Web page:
JOHANNESBURG (miningweekly.com) - State freight logistics group Transnet, in consultation with manganese exporters, expects to decide within the "next four to five months" whether to develop a new export channel through the deepwater harbour at Saldanha Bay, on South Africa's West Coast, or to proceed with an alternative model involving ports on the country's eastern seaboard.
Acting CEO Chris Wells tells Mining Weekly Online that the group is also interrogating several possible private-sector participation (PSP) models for the two alternatives, both of which would involve "significant investment".
He refuses to be drawn, however, on the amount of capital that could be involved, or on the nature of the partnerships being investigated, saying only that the PSP model is integral the plan and is being canvassed with the miners as the studies progress.
For their part, the miners involved (BHP Billiton, African Rainbow Minerals and Assore) have indicated previously that they would prefer to "go west", and convert the high-performance Sishen-Saldanha line into a dual commodity channel for iron-ore and manganese.
That said, they have supported Transnet's investigations into both a western corridor, as well as an eastern corridor involving the harbours of Port Elizabeth, Ngqura and Durban. Still, the miners feel that greater efficiencies would be possible on a channel that is dedicated to bulk commodities, rather than one that will also have to cater for general freight.
Currently, the Sishen-Saldanha heavy-haul line is dedicated to iron-ore exports, and has emerged as Transnet Freight Rail's (TFR's) top performing corridor during 2009.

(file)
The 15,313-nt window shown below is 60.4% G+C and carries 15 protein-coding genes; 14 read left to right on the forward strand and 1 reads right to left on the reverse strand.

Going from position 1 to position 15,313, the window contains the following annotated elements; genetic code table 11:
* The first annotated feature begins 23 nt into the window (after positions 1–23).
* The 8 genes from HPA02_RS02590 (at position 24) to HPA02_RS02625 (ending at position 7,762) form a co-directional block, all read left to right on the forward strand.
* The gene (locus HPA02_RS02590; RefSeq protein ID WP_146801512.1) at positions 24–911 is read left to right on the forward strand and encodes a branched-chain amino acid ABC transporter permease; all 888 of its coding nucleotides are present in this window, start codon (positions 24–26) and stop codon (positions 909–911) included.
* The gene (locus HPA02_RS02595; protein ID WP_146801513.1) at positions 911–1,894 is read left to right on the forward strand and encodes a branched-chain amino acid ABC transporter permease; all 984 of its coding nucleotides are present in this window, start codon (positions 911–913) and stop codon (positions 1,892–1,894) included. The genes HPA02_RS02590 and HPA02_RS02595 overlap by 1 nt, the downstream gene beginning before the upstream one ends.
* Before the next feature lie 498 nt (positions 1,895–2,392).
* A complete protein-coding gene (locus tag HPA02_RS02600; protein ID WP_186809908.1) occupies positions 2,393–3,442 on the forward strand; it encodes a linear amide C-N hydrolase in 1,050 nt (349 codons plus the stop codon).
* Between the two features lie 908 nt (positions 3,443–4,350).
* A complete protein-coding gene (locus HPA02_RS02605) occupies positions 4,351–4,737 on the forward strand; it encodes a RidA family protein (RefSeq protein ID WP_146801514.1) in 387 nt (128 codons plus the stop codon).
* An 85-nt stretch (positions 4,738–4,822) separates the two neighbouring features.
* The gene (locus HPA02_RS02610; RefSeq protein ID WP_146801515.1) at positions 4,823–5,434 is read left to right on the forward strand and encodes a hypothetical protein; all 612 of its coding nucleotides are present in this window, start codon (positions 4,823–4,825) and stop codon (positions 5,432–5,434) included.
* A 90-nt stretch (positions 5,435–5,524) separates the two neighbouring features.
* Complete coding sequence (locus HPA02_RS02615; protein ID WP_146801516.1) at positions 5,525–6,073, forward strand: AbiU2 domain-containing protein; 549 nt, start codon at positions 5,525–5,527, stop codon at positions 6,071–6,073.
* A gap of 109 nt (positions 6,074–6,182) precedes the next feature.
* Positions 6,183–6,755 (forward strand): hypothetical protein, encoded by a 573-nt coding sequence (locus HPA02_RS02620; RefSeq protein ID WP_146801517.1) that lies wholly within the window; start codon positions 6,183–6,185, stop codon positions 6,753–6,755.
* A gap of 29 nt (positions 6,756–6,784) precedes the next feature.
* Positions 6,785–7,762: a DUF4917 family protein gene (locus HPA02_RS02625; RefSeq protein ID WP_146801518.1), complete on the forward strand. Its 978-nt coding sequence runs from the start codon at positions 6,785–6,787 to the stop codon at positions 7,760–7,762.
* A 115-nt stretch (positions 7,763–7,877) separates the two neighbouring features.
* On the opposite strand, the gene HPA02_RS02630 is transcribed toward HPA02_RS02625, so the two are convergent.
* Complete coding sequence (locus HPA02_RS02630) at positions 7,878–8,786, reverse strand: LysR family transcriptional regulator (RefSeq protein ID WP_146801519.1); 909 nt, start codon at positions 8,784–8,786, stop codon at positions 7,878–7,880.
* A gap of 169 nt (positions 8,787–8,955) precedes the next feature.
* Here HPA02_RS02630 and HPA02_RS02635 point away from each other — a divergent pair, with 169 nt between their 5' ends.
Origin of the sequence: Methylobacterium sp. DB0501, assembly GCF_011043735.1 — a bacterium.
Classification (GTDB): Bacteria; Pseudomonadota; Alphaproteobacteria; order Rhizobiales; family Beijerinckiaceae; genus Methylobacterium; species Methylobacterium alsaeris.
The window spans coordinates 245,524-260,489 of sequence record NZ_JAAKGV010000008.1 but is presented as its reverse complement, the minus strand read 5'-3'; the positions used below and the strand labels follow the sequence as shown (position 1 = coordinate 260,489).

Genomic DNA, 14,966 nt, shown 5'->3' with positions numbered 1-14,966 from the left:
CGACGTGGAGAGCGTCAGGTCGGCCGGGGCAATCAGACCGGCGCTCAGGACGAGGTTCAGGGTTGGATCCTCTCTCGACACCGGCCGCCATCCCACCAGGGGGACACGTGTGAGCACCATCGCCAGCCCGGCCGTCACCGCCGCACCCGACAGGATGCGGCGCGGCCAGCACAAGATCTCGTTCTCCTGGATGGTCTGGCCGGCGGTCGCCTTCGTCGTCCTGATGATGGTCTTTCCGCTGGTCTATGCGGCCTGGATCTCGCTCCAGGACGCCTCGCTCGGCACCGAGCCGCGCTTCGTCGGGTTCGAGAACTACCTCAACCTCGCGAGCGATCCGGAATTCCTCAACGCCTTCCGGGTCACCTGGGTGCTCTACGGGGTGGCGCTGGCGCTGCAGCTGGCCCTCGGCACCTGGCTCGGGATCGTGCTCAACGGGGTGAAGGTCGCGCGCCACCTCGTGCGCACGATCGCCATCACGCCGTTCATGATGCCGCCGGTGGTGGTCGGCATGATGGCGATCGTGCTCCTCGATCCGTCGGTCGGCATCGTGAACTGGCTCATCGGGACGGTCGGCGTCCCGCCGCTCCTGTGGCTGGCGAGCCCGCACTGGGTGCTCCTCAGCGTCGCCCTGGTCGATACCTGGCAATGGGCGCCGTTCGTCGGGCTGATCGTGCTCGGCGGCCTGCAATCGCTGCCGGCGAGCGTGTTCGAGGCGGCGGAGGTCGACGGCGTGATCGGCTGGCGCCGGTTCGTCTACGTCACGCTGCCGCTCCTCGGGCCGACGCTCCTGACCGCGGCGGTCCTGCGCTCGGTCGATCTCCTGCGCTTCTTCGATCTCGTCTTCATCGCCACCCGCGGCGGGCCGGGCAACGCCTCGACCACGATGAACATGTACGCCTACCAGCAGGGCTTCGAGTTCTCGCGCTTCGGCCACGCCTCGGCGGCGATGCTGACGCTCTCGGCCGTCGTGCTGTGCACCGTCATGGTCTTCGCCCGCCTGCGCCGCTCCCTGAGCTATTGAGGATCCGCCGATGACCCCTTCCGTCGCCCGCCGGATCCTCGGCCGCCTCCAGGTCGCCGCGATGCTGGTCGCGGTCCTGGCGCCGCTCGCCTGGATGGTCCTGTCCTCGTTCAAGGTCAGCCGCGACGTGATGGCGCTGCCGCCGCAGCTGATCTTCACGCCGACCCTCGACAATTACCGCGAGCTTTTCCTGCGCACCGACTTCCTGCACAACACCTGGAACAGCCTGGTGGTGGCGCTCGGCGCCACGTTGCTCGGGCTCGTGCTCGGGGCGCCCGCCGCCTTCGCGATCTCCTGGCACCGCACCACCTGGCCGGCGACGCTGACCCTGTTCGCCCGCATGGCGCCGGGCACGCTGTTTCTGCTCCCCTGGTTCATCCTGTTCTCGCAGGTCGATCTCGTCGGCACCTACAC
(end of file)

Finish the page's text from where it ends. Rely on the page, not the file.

In the six months to September 30, export tons increased by 32,7% to 21,1-million tons in line with contractual commitments TFR has with Anglo American's Kumba Iron Ore and Assmang, the joint venture between African Rainbow Mineral and Assore.
The manganese miners would like to have access to this channel so as to boost exports from the Kalahari manganese field to some 12-million tons a year, from the current position of around five-million tons yearly, most of which is currently moved through the depth- and land-constrained harbour at Port Elizabeth.
The Port Elizabeth channel has a theoretical capacity of six-million tons yearly, but it is unlikely that this nameplate will ever be achieved, owing to a number of constraints, especially relating to stockpiles.
"The big issue is that there is demand from the industry for a 12-million ton business, which is a massive ramp-up," Well explains.
Under the current configuration, the yearly peak is expected to be about seven-million tons, with Port Elizabeth probably only able to handle 4,5-million tons and with Durban in a position to handle up to 2,5-million tons.
So, to reach the 12-million target, there are only two alternatives: to develop a terminal at the new deepwater harbour at Ngqura and continue using Durban for the overflow; or transform the bulk terminal at Saldahna into a dual commodity facility for iron-ore and manganese.
The iron-ore channel was in the process of being ramped up from 47-million tons to 60-million tons, but significant levels of capital will be required to go beyond that level.
"To move to 80-million tons, which the iron-ore industry wants, will require massive investment into new infrastructure and rolling stock," Wells outlines, adding that any move towards the 100-million ton level once mooted, "looks prohibitively expensive".
However, a combined 90-million ton channel, with 78-million tons for iron-ore and 12-million tons for manganese, "looks full of potential"- this is reportedly because there would be a greater sharing of risk, especially at the port, than would be the case if only one commodity was involved.
"Either way, the investment would be significant, and while we could probably cater for it on our balance sheet, we would probably look at some kind of PSP with the miners," Wells concludes.